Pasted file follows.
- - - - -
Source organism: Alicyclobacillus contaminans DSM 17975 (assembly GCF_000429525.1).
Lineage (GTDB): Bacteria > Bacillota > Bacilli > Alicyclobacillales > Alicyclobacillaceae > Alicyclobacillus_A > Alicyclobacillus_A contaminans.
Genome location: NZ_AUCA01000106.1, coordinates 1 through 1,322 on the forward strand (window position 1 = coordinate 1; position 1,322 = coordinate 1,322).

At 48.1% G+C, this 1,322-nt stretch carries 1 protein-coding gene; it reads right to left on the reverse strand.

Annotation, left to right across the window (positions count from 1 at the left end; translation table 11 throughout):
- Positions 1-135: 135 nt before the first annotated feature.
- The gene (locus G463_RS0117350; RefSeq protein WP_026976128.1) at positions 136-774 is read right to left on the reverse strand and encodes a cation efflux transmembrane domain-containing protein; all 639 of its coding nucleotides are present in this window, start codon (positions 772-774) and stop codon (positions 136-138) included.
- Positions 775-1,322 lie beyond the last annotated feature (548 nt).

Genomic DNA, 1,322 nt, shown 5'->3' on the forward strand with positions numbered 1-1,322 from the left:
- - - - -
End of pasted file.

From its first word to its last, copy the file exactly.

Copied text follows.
Source organism: Alicyclobacillus contaminans DSM 17975 (assembly GCF_000429525.1).
Lineage (GTDB): Bacteria > Bacillota > Bacilli > Alicyclobacillales > Alicyclobacillaceae > Alicyclobacillus_A > Alicyclobacillus_A contaminans.
Genome location: NZ_AUCA01000106.1, coordinates 1 through 1,322 on the forward strand (window position 1 = coordinate 1; position 1,322 = coordinate 1,322).

At 48.1% G+C, this 1,322-nt stretch carries 1 protein-coding gene; it reads right to left on the reverse strand.

Annotation, left to right across the window (positions count from 1 at the left end; translation table 11 throughout):
- Positions 1-135: 135 nt before the first annotated feature.
- The gene (locus G463_RS0117350; RefSeq protein WP_026976128.1) at positions 136-774 is read right to left on the reverse strand and encodes a cation efflux transmembrane domain-containing protein; all 639 of its coding nucleotides are present in this window, start codon (positions 772-774) and stop codon (positions 136-138) included.
- Positions 775-1,322 lie beyond the last annotated feature (548 nt).

Genomic DNA, 1,322 nt, shown 5'->3' on the forward strand with positions numbered 1-1,322 from the left: